No comments


NZ Herald
9 Jun, 2017 4:24pm

Attorney General Chris Finlayson. PHOTO/ John Stone

The people of Parihaka have been given a long-awaited apology by the Crown for actions in the late 1800s at a reconciliation ceremony attended by hundreds.

Attorney General Chris Finlayson delivered the apology, saying acknowledging the suffering the Crown’s actions caused for many generations at Parihaka was an important part of reconciliation, but looking forward was also important.

“For the vision of Tohu Kakahi and Te Whiti o Rongomai was not one of protest and resistance. Theirs was a vision of self-determination, co-operation and peace.

“In the past, the Crown felt threatened by that vision and sought to undermine it. Today the Crown comes to Parihaka to make a contribution to the fulfilment of that vision.

“Parihaka has waited a long time for this day.”

In a symbolic move, the Crown party was met at Parihaka by children singing – an echo back to the invasion of the township by Crown military forces on November 5, 1881. On that day, the troops were greeted by children performing a haka and singing before being offered loaves of bread baked for them. The troops sacked much of the village and arrested the leaders as well as many of the men.

It was also acknowledged in the formal apology, which referred to the songs and gifts of food as their village was destroyed.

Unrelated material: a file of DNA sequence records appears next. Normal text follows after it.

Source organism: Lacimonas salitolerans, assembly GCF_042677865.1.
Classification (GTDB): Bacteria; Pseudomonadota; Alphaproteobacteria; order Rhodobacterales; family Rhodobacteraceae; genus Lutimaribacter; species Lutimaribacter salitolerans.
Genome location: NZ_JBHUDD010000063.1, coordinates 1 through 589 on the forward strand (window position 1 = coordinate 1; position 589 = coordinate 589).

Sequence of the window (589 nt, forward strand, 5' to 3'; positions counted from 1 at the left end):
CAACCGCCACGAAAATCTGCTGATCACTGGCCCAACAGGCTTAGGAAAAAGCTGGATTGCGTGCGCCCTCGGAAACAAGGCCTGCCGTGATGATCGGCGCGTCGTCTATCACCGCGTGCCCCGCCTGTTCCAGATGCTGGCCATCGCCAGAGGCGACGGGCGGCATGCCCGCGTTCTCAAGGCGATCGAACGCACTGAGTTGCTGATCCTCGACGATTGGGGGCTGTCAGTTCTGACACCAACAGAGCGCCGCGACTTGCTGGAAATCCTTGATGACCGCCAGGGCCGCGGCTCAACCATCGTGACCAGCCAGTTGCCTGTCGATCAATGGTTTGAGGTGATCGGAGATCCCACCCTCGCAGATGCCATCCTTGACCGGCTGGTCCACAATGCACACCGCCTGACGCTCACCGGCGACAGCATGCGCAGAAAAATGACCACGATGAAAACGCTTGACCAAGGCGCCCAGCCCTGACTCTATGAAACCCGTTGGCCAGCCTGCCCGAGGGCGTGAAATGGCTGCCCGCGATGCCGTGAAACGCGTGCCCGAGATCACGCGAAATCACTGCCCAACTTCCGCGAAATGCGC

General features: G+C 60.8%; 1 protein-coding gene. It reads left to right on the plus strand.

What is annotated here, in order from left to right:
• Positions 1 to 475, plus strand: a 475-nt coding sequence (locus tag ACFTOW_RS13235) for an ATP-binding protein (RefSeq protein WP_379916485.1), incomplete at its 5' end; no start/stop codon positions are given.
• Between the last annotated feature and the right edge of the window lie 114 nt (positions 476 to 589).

“The Crown now joins Parihaka in paying tribute to the men, women and children who responded to the Crown’s tyranny with dignity, discipline and immense courage.”

The Crown apology spoke of the goals of Te Whiti and Tohu Kakahi, saying while Parihaka had promoted peaceful engagement between Maori and Pakeha, “the Crown responded to peace with tyranny, to unity with division, and to autonomy with oppression”.

It apologised in particular for imprisoning Parihaka residents for acts of passive resistance, such as ploughing settlers’ fields, with imprisonment without trial and for the sacking of Parihaka in 1881, including forcible evictions, desecrating homes and sacred buildings. It also apologised for the rape by Crown troops after that invasion “and for the immeasurable and enduring harm that this caused to the women of Parihaka, their families and their uri (descendants) until the present day”.

It addressed the arrests and detention of Te Whiti and Tohu Kakahi for 16 months without trial.

The formal apology was part of a reconciliation package for the community, including a Deed of Reconciliation and $9 million for Parihaka to use for their development – including new buildings, as well as archaeological work.